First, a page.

Did you know? A plastic surgeon back in the 1950s, Maxwell Maltz, once conducted research on his patients to identify a pattern of time until his patients started recognising the changes he had made to them. The magic number was 21 days which then sparked many self-help gurus to establish this new rule that it takes 21 days to form a new habit. Many people assumed this to be a fact and it was a relatively small number, 3 weeks of consistent behaviour and the new habit should stick. However, this has been recently dispelled by newer forms of research, particularly by a health psychology researcher at University College London, who through a more diverse and comprehensive sample size, showed that it takes more than two months before a new behaviour becomes a habit – 66 days to be exact. Although this varies widely depending on the individual so it isn’t an exact science.

No matter how long it takes for a new habit to form, the point is, you have to keep doing it consistently over time. Don’t fall off the wagon and don’t slack off.

You can duit!

2. Adjusting to a budget is not fun (at first).

I’m not going to paint a pretty picture and tell you that adjusting to a budget is easy and fun because it isn’t. The hard truth? It sucks. But, this is temporary and with all new adjustments/habits, you feel the pain most as you’re just starting out.

For instance, I went grocery shopping on a Friday night to buy fruits and a few other necessities. Along the way, I was obviously tempted to indulge in a little more, but I had to shift my frame of mind.

Lesson: The grocer was no longer a little playground for me to go crazy at, I had to cautiously walk down the aisles and keep my eye on the things I need. Grocery shopping became a different experience but I exercised control by asking myself: Do I need this?

 

See also: Budget 101: How to Make a Personal Income Statement

3. I love food but this challenge is forcing me to be more disciplined with my eating habits

Another challenge I faced throughout the week was to exercise self-control when it came to food. Ironic, I know. We’re in the month of Ramadhan so this should naturally be one of my goals, and it is, but it’s different when you start to throw money into the mix.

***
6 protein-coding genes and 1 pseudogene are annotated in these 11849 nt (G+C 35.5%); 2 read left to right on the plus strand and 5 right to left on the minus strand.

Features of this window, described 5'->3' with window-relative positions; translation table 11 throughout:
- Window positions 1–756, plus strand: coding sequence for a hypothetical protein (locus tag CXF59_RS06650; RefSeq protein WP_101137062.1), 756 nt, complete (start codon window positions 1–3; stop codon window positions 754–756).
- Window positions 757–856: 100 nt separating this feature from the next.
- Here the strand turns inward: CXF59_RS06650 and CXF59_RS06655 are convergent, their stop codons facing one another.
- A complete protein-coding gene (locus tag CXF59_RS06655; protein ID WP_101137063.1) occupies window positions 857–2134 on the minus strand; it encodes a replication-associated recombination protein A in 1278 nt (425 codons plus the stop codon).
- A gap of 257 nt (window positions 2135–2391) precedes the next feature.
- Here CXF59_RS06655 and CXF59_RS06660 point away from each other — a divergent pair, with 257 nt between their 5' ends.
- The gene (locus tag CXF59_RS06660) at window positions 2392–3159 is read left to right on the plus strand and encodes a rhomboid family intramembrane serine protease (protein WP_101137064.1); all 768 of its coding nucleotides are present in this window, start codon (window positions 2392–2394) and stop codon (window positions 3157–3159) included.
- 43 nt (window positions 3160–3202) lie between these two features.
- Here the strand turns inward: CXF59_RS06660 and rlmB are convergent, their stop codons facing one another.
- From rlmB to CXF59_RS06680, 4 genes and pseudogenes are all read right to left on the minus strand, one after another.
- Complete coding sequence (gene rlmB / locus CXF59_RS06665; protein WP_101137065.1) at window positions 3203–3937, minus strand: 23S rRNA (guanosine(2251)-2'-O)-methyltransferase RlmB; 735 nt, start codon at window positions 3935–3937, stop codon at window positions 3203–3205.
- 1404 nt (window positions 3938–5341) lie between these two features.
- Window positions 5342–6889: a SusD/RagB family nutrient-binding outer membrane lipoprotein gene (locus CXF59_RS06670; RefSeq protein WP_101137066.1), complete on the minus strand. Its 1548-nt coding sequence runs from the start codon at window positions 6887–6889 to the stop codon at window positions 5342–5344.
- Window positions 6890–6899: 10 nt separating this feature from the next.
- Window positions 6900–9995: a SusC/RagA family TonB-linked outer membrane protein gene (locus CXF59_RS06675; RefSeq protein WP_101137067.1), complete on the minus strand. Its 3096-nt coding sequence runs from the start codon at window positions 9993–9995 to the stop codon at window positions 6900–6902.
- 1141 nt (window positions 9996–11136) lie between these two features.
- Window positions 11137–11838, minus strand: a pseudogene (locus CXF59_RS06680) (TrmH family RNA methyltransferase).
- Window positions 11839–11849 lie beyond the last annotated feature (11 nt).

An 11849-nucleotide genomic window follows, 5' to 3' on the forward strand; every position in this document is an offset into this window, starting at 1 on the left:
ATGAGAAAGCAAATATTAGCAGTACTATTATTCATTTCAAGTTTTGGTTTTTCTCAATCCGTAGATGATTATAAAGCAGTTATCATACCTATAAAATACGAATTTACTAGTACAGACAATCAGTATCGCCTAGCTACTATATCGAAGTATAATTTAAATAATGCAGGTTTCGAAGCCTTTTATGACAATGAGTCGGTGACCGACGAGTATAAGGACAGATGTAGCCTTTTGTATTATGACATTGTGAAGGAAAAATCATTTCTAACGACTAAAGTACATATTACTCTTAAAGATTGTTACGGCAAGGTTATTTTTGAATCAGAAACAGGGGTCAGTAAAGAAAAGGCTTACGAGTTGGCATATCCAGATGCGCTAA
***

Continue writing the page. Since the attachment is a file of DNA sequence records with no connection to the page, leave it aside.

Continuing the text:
I love to eat, I love food and I don’t think there’s anything better than indulging in great food. But, I realised through tracking my expenses that my biggest expenditure is on food/drinks. It was definitely a challenge to dine out and have to be budget conscious when ordering your meal. I prefer ordering anything and everything to my fancy, but that has to change if I plan on keeping this up.

Lesson: This is one of the best takeaways when you track your expenses, you identify where you need to cut back spending. I knew I had to cut back on dining out, or perhaps order less expensive meals but equally fulfilling ones. I now know I have to be more selective about the restaurants I dine in. Perhaps, save the more expensive meals for occasions or as a reward for myself. Do I need to dine out every single day of the week? No.
Did you know during Ramadhan our stomachs actually shrink in size? If you find yourself with leftovers, don’t let it go to waste. Pack it home and reheat it for sahur. You can also be creative and reuse the leftovers to create a new meal, for example, if you have leftover chicken, turn it into a chicken sandwich or put it in a salad.

 

I’m also fortunate that I still live at home so most times, there’s home-cooked food or shared groceries for me to make my own meals. Take advantage of opportunities you have in your life to make your budget work for you.

See also: 5 Ways to Save on Your Ramadhan Feast

4. The weekends were not as bad as I thought it would be

fullsizerender

Taken at Kanching Waterfalls

The first thing most people would exclaim is: “Oh but your weekends are going to be so boring now! What will you do?”. Plenty, in fact. I now have more time to focus on more fulfilling activities, things that money can’t buy. For instance, I’m catching up on House of Cards so I can finally start to watch Season 5. I make it a point to read every day and more so on the weekends. And I’m finding cheaper alternatives for a good time including weekend hikes or weekday runs.

Lesson: An active social (and night) life is great, but you don’t really need it to have a good weekend. Cheap weekend thrills is definitely a great tip as earlier shared by Shen, I recommend it too and you gain new experiences! I headed up to the Kanching Waterfalls on Saturday and it was an amazing and cost-effective weekend activity amidst plenty of greenery, cold fresh water, and of course monkeys.

I personally love the outdoors and adventure, so this wasn’t a difficult choice for me. Of course, the heat and intense climb can be a challenge when you’re fasting, but if you know your body and stay within its limits, you’ll be fine.